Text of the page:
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How to select a bird food

Monday, 7th November 2016

There are a number of ways to select a bird food and one of the least helpful (but most obvious) ways is the retail price, but that’s only a small part of a much bigger story. Understanding the benefits of different bird diets could dramatically increase the number of bird species you attract, which means your bird feeding experience could be even more enjoyable. If that’s your goal, please read on…
Different birds prefer different foods and also have preferences to the way the seed is presented, for example: on a bird table, inside a tube-type seed feeder or sprinkled on the ground. I have written frequently about the benefits of feeding birds at different levels to attract different species and it’s a strategy that’s easy to implement.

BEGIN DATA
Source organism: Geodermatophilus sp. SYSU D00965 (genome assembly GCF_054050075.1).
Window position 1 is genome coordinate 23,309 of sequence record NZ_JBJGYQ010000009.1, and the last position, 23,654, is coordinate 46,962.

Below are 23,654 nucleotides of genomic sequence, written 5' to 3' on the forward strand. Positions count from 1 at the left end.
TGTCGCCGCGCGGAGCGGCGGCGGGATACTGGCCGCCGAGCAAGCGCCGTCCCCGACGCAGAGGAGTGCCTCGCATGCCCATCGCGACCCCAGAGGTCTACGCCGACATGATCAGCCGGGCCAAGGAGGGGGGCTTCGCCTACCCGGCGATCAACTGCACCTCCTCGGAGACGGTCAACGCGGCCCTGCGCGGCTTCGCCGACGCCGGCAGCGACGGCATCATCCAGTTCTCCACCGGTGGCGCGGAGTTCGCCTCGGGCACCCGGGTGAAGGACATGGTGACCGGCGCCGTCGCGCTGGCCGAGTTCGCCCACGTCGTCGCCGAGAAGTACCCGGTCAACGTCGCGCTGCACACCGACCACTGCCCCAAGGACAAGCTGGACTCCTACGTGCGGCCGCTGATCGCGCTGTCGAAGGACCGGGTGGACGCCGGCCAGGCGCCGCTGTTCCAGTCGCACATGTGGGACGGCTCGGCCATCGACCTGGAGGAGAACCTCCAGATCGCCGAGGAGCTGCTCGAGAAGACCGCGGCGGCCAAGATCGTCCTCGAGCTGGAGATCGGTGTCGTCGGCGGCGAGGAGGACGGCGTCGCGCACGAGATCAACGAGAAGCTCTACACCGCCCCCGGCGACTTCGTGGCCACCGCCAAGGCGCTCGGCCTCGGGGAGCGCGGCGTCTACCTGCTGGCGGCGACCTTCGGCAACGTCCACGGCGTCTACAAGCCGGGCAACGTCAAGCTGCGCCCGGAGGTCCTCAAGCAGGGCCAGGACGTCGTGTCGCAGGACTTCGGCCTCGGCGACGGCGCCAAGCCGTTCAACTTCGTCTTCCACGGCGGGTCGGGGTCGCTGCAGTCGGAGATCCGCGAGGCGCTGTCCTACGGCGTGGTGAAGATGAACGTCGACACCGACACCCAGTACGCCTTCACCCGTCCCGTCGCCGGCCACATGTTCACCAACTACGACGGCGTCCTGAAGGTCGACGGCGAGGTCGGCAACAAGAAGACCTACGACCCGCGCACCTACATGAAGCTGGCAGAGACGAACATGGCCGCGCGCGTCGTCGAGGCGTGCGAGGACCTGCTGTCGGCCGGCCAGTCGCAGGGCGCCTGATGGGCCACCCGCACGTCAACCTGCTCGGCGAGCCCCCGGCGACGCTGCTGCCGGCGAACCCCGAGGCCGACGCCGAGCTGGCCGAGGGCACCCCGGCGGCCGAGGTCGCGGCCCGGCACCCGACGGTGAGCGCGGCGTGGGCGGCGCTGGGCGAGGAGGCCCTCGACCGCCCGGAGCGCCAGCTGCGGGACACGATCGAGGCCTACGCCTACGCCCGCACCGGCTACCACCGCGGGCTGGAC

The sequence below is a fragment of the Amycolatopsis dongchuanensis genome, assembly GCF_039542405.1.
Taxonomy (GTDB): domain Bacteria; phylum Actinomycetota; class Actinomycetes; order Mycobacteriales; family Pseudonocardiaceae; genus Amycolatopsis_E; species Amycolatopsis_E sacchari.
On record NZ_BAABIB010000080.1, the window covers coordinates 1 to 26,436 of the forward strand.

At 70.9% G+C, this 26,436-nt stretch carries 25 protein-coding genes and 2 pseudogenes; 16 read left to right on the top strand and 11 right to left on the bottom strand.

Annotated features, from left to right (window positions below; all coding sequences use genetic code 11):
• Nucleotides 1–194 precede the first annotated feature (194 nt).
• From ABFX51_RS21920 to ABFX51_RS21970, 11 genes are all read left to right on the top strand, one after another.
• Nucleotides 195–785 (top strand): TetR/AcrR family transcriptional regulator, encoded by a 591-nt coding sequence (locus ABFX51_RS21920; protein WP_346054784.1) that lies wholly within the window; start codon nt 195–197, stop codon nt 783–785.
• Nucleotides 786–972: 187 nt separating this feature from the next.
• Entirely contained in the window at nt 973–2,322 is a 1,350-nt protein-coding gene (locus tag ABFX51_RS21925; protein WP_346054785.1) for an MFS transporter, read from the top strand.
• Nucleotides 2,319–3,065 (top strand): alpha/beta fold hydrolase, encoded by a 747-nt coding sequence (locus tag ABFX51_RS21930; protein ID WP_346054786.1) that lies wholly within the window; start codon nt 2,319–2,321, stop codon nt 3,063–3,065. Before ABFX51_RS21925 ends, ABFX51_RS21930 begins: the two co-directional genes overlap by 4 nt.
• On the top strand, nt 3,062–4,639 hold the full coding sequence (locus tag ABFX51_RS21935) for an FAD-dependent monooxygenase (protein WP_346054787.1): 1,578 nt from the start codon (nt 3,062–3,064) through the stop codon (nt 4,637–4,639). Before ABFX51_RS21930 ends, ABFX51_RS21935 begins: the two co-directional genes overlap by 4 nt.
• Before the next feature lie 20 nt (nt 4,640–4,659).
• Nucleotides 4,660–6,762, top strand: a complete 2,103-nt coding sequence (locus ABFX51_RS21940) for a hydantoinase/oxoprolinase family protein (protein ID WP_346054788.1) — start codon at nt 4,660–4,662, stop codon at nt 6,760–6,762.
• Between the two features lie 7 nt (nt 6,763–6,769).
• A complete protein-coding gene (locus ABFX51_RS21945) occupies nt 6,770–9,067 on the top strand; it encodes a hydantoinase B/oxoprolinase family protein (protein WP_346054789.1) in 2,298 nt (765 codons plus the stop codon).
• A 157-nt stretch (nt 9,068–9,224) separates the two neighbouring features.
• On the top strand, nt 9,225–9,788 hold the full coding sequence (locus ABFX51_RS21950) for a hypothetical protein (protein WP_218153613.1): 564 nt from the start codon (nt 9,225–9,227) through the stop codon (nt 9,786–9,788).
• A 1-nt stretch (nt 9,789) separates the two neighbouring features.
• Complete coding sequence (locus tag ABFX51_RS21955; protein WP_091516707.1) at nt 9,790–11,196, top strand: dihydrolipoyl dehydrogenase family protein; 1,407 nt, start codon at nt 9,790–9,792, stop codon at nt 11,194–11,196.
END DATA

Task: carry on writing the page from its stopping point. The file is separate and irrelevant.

How to select bird food

Let’s assume we have all of those in place, what do we do next? We instinctively thumb through the Haith’s catalogue or go online and select by price or by looks or by key ingredients such as sunflower hearts, which is perfectly fine to a point. Indeed there’s absolutely nothing wrong with using price as a guide and combining other features to fine-tune your selection such as Price + looks (does it look clean, healthy, nutritious?) + key familiar ingredients (such as sunflower hearts). This a reasonable equation to apply, but we could apply additional search queries and ultimately – if we get the selection right - we can present additional variety in the bird garden and potentially attract lots more birds. You’d like that, wouldn’t you?